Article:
The first and best answer to this question is: because Jesus said so!
In St. John’s Gospel, Jesus appeared to His Apostles after His Resurrection and said to them:
“Peace be with you. As the Father has sent me, even so I send you.” And when he had said this, he breathed on them, and said to them, “Receive the Holy Spirit. If you forgive the sins of any, they are forgiven; if you retain the sins of any, they are retained.”
Christ clearly states in this passage that He wishes to act through the Apostles in order to forgive men their sins. Since the Church is founded on Peter and the Apostles, the powers given to them are communicated to their successors.
Why might Jesus have chosen to effect the forgiveness of sins in this way?
One reason is so we never have to worry about whether our sins are forgiven. God has given us a simple formula—Confession—for getting back into His graces when we have failed. It’s not based on subjective feeling, but a sacred rite. Within Confession, our contrition doesn’t even have to be perfect, although perfect contrition is the ideal. “Perfect contrition” is being sorry for a sin because it offended God. “Imperfect contrition” is sorrow for sin due to a natural fear of punishment.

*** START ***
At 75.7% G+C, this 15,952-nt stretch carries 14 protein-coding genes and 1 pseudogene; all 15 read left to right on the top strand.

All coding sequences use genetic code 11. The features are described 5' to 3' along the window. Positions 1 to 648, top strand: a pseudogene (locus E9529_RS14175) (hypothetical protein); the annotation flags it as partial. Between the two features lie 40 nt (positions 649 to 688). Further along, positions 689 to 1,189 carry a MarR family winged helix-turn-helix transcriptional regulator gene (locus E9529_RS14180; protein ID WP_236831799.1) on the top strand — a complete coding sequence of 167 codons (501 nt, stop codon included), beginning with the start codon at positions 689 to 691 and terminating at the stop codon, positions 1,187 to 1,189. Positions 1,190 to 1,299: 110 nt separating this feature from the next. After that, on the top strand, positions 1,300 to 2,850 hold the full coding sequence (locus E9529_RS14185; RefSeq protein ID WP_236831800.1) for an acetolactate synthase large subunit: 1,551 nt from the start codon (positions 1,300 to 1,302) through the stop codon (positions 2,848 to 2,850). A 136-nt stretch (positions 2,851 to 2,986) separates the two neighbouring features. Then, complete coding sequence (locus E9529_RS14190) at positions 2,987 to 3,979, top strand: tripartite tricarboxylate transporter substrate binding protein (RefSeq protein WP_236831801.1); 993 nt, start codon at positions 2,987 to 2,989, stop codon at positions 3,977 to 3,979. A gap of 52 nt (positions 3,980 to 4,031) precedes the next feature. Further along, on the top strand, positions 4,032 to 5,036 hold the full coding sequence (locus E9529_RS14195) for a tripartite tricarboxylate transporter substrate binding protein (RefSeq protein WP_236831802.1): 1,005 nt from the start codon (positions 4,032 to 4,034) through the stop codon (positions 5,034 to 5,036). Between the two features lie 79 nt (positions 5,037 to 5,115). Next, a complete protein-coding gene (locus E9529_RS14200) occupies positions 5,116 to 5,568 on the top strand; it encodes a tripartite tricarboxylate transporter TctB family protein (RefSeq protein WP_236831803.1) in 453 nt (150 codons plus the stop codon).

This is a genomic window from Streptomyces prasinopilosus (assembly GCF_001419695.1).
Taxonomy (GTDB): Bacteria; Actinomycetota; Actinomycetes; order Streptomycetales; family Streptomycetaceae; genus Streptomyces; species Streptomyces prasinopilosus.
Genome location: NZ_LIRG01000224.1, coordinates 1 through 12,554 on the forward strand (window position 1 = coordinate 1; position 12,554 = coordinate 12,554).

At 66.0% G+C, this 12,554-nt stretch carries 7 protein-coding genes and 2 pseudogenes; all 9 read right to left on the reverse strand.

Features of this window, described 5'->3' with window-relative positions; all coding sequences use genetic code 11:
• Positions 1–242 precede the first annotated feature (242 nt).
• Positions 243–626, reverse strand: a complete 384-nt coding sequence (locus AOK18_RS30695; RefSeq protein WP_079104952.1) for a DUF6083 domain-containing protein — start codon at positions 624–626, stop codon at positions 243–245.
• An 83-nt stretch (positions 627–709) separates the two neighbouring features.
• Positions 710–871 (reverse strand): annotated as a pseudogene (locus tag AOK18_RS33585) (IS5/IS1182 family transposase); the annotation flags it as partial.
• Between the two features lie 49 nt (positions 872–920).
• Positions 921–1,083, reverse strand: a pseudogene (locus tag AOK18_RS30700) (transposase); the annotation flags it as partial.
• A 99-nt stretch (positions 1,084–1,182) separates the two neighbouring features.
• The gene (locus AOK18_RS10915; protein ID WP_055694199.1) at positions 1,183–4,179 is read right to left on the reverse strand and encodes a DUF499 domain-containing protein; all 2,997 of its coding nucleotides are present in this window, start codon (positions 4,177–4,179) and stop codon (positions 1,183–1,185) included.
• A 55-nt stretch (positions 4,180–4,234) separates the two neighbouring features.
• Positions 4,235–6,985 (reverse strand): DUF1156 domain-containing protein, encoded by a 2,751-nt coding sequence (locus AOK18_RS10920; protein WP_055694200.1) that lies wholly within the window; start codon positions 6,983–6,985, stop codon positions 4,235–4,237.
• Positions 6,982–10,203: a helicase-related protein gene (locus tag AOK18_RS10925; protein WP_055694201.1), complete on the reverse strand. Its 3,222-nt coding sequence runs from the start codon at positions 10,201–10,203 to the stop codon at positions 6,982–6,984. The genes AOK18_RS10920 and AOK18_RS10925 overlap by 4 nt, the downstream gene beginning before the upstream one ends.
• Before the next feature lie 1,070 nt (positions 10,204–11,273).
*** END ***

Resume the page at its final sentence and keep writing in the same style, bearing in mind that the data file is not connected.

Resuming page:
Imperfect contrition is all that is necessary within the Sacrament of Confession. God does the rest.
Wow, what a gift. A way to confess and do penance without all the worry of “Have I done it right?”
Other reasons include the sacramental graces we receive in Confession and the advice of the priest, both of which assist us in avoiding sin and growing in virtue.
Jesus is Wisdom Itself. He is the Word of God. He never did anything that was unnecessary—sacramental confession included. He knows us far better than we know ourselves, and knows just what we need.